automotive 2

In part one of this series, we explored how the Internet of Things (IoT) and Big Data will play a major role in future app development. John Murray and I brainstormed several ideas around how sensor technologies and data collected via mobile applications can have a major effect on the enterprise automotive industry. We also explored why MQTT, the open standards based protocol from IBM, would be the ideal client for building these applications.

So our next job was to implement an MQTT client as a proof of concept for BlackBerry 10 applications. Rather than implement a standalone application, we decided a shared library that could provide an API and be used across multiple applications would be the best approach. We’ll blog about our experience in implementing the MQTT library in a later post, but for now, here’s a glimpse of what the API looks like from the library’s two key header files:

Figure 2: the MQTT call back methods

Having created our API library, the next step was to use it in an application. Initially, we just implemented a test client that allowed us to exercise the main parts of the API. The application is called “TestMqtt,” and it’s available in GitHub. Here are a few screen shots:

TestMqtt on a Q10 device

Figure 3: TestMqtt on a Q10 device

Next, we looked back at our brainstorm notes with the idea that we could develop a “concept demonstration application” based on our automotive ideas. We decided a quick win would be an application that, amongst other things, processed heart rate measurement data emitted by a Bluetooth Smart heart rate monitor embedded in the driver’s seat, and transmitted it over MQTT to the cloud. If you’ve read any of our previous posts, you may know that John and I already released a Bluetooth Smart heart rate application.

Thinking beyond heart rate data, we decided our “concept demonstration application” should illustrate a variety of other ideas from our brainstorm. We also imagined the application running in an in-car mobile computing device powered by the BlackBerry 10 OS. Data collected from sensors in and around the car and driver would be transmitted over MQTT to the enterprise systems and conversely, the enterprise systems would communicate data such as:

  • Geographically relevant data (such as pollen counts)
  • Notifications produced through analysis of:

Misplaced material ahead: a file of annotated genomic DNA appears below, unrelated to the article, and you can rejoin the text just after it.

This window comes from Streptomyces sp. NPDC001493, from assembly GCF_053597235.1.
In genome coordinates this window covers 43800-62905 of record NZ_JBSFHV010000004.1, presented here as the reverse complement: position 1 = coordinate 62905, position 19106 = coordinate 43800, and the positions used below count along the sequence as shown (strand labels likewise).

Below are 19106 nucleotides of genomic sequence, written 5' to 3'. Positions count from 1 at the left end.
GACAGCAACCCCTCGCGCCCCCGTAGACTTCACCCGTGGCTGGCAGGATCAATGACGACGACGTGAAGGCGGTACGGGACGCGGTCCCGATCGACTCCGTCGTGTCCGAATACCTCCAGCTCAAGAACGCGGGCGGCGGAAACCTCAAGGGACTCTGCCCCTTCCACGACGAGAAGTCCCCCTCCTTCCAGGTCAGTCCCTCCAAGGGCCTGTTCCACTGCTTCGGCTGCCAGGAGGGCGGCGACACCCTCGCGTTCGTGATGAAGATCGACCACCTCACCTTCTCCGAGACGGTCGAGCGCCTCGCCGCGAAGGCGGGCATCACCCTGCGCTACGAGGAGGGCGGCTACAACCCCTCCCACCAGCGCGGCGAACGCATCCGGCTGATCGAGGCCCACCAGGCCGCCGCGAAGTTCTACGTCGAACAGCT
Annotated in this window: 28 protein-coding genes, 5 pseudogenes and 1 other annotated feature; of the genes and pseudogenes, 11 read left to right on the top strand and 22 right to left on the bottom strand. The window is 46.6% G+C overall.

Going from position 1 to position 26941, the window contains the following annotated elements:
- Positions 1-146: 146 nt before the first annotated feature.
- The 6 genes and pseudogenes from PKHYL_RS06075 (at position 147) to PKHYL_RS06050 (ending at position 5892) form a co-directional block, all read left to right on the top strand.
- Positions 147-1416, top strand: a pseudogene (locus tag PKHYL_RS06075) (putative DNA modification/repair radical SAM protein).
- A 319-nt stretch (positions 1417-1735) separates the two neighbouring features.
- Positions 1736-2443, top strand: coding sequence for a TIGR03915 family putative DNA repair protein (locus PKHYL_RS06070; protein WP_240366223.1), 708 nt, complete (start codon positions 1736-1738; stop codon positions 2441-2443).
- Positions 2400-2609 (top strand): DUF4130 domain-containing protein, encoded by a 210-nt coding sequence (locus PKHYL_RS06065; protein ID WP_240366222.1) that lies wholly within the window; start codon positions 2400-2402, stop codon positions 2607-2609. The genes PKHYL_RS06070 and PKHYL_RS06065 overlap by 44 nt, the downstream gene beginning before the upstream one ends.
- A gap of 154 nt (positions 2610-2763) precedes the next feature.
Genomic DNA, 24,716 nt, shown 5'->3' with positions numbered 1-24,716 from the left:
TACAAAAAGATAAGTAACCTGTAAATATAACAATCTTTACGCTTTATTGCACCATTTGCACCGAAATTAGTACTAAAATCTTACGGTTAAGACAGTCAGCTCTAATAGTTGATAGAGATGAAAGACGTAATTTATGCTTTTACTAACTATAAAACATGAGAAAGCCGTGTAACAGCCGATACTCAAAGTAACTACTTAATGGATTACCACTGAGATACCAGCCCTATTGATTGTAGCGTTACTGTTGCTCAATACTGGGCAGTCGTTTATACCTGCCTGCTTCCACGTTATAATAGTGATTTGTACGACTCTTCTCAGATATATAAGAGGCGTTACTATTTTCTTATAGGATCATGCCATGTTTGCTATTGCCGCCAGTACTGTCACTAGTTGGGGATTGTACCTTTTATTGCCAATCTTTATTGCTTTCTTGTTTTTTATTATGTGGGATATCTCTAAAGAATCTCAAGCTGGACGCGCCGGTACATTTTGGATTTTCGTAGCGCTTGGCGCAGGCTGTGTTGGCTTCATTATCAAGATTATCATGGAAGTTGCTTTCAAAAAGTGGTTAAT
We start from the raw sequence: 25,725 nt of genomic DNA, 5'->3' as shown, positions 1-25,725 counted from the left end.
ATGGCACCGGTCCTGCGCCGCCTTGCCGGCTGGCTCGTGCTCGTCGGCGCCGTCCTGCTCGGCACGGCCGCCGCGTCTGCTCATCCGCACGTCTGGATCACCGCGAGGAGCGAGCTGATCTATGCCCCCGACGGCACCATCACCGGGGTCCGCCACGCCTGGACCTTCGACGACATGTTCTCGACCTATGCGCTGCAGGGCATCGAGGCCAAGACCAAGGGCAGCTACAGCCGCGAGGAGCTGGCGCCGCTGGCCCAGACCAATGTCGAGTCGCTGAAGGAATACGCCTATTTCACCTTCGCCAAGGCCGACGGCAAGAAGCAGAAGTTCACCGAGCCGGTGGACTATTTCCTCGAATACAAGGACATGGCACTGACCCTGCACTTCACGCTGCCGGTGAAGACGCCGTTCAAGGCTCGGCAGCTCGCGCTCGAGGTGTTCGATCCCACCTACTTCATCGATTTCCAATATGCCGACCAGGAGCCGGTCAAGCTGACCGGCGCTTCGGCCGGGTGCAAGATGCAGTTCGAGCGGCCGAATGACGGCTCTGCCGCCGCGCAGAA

• The vehicle’s transmitted data alone
    • Aggregation and analysis of data from all vehicles
    • Information derived by augmenting vehicle and driver data with data from other systems, such as driver health records containing allergy information. We could make notifications as relevant as possible to the individual driver and the location of the vehicle.

We then realized that all these ideas would take a little more time than we had available, so we hard coded ideas for the concept application’s UI in all cases except for the heart rate measurement, which is displayed in the top left hand corner of the screen and published over MQTT to an MQTT broker.

Figure 4 shows our automotive IoT concept architecture:

IoT concept architecture

Figure 4 – IoT concept architecture

Neither John nor I would claim to be the world’s greatest UI designers, and we acknowledge that an in-car console such as the one envisaged would need a really well designed UI. However, this is what we came up with and we hope that if nothing else it serves to illustrate the idea:

AutomotiveMqttConcept application UI

Figure 5 – the AutomotiveMqttConcept application UI

The UI is divided into three columns with driver information first, then information about driving and driving style, and finally, information about the vehicle including current speed and Bluetooth collected tire pressures, which we could color-code to indicate warning conditions.

If you watch our video presentation on this subject, you’ll see the heart rate data being updated live from a Bluetooth Smart heart monitor:

Integrating the concept application with our MQTT API library was really easy. Here’s the key code that achieved this:

We hope our article has provided food for thought. Phones are no longer just phones, smart or otherwise, and the era of mobile computing is upon us. Sensors are everywhere, and short-range communications technologies like Bluetooth Smart are making it easy to collect data from sensors. MQTT is well positioned to be the “protocol of choice” for the Internet of Things, and BlackBerry 10 is ready and waiting to form the heart of innovative new systems that blend the personal and mobile computing device with the enterprise, where can derive value Big Data.

Sense. Understand. Adapt

Now go and do that homework!



Martin Woolley and John Murray are members of the OASIS MQTT Technical Committee.


Read this article – 

Enterprise Mobile Computing with BlackBerry 10 Apps and the Internet of Things Protocol MQTT: Part 2